Grant Gerlock

Harvest Public Media's reporter at NET News, where he started as Morning Edition host in 2008. He joined Harvest Public Media in July 2012. Grant has visited coal plants, dairy farms, horse tracks and hospitals to cover a variety of stories. Before going to Nebraska, Grant studied mass communication as a grad student at Miami University in Oxford, Ohio, and completed his undergrad at Buena Vista University in Storm Lake, Iowa. He grew up on a farm in southwestern Iowa where he listened to public radio in the tractor, but has taken up city life in Lincoln, Neb.

Vertical integration
8:00 pm
Thu March 27, 2014

Hog farmers split on packer-owned pigs

Jim Knopik used to raise 500 hogs each year in a confinement building on his farm in Fullerton, Neb., but now his family only raises 50 in an open air pen. He downsized as contracting and consolidation became larger parts of the pork industry.
Credit Grant Gerlock/Harvest Public Media

Nebraska hog farmers aren’t seeing eye-to-eye on a proposal that would allow meatpacking companies more control over the state’s hog industry. And farmers all over the country are watching.

Currently, a 1998 state law bans meatpacking companies from owning and raising the hogs they process. But lawmakers have proposed an end to the ban, which would allow for more vertical integration of the hog industry.

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Census of Ag findings
8:00 pm
Sun February 23, 2014

Lack of land thwarts aspiring young farmers

Eric Brockmann and his family moved back to his hometown of West Point, Neb. to pursue his passion for farming.
Credit Grant Gerlock/Harvest Public Media

The average age of American farmers has been climbing for decades, and many say rural towns are at-risk without new blood. There are enough people who want to farm, but there’s trouble connecting beginning farmers and the communities that need them.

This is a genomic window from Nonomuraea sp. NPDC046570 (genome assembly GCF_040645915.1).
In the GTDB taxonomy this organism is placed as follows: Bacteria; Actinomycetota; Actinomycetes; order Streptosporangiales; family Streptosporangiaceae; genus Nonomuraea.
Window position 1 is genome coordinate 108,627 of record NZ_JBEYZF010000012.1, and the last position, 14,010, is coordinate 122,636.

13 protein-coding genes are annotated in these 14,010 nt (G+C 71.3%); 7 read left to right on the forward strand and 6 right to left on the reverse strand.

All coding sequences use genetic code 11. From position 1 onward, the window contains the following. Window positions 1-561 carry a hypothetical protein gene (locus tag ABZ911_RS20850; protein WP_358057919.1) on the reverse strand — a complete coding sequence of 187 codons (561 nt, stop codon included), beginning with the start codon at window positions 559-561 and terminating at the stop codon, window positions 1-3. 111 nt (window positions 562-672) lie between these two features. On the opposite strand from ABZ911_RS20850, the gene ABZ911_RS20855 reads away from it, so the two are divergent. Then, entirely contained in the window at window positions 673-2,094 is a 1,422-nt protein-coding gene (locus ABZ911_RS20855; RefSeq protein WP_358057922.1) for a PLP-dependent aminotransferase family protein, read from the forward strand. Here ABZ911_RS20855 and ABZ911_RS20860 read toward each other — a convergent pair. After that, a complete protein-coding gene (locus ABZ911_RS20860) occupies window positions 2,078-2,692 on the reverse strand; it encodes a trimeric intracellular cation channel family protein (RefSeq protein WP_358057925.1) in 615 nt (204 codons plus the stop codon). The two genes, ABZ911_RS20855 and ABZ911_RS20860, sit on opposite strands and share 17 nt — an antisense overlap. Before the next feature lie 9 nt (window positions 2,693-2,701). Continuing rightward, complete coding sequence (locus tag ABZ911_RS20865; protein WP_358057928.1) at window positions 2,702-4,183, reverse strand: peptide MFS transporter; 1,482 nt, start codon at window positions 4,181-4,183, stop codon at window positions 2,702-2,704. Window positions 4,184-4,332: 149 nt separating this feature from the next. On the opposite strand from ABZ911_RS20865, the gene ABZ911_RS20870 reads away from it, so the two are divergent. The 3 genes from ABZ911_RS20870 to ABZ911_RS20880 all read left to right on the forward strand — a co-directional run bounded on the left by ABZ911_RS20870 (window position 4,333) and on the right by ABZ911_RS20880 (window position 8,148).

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Productivity vs. privacy
7:42 pm
Tue February 18, 2014

Farmers worry about sharing Big Data

This laptop is an essential tool on Dave Beck’s farm. He uses it to design maps to apply different doses of seed, water, and fertilizer on his fields.
Credit Grant Gerlock/Harvest Public Media

When it comes to keeping data secure, farmers are worried about some of the same issues as the rest of us. Precision data from the farm could help drive new levels of productivity, but farmers have to decide just how much they want to share.

Precision agriculture started with satellite-guided tractors and maps recording pinpoint levels of grain yields during harvest. But farmers like Dave Beck are taking the next step.

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Harvest Public Media story
5:36 pm
Sun January 12, 2014

USDA one step closer to approving new Roundup resistant crops

Credit Monsanto.com

New herbicide-resistant corn and soybeans are a step closer to reaching farm fields in the U.S. They would help farmers control weeds that are no longer killed by the popular herbicide, Roundup.

Roundup resistant crops dominate corn, soybean and cotton production in the U.S. But the list of weeds that have evolved to withstand Roundup is growing, and as a result, farmers are using more chemicals to keep up.

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Harvest Public Media story
8:00 pm
Wed January 8, 2014

Beef herd poised for growth … and cheaper steak eventually

Even if the beef herd begins expanding again in 2014 it could take two years for the effects to show up in consumer prices.
Credit Grant Gerlock/Harvest Public Media

For the first time in nearly 10 years, the nation’s beef herd may be poised for growth, which could mean relief from rising meat prices. But with the fewest cattle in the beef supply since the 1960s, slow growth won’t cut prices anytime soon.

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Harvest Public Media story
8:00 pm
Sun December 15, 2013

RNAi corn entering the rootworm chase

Southern Corn Rootworm also called spotted cucumber beetle
pioneer.com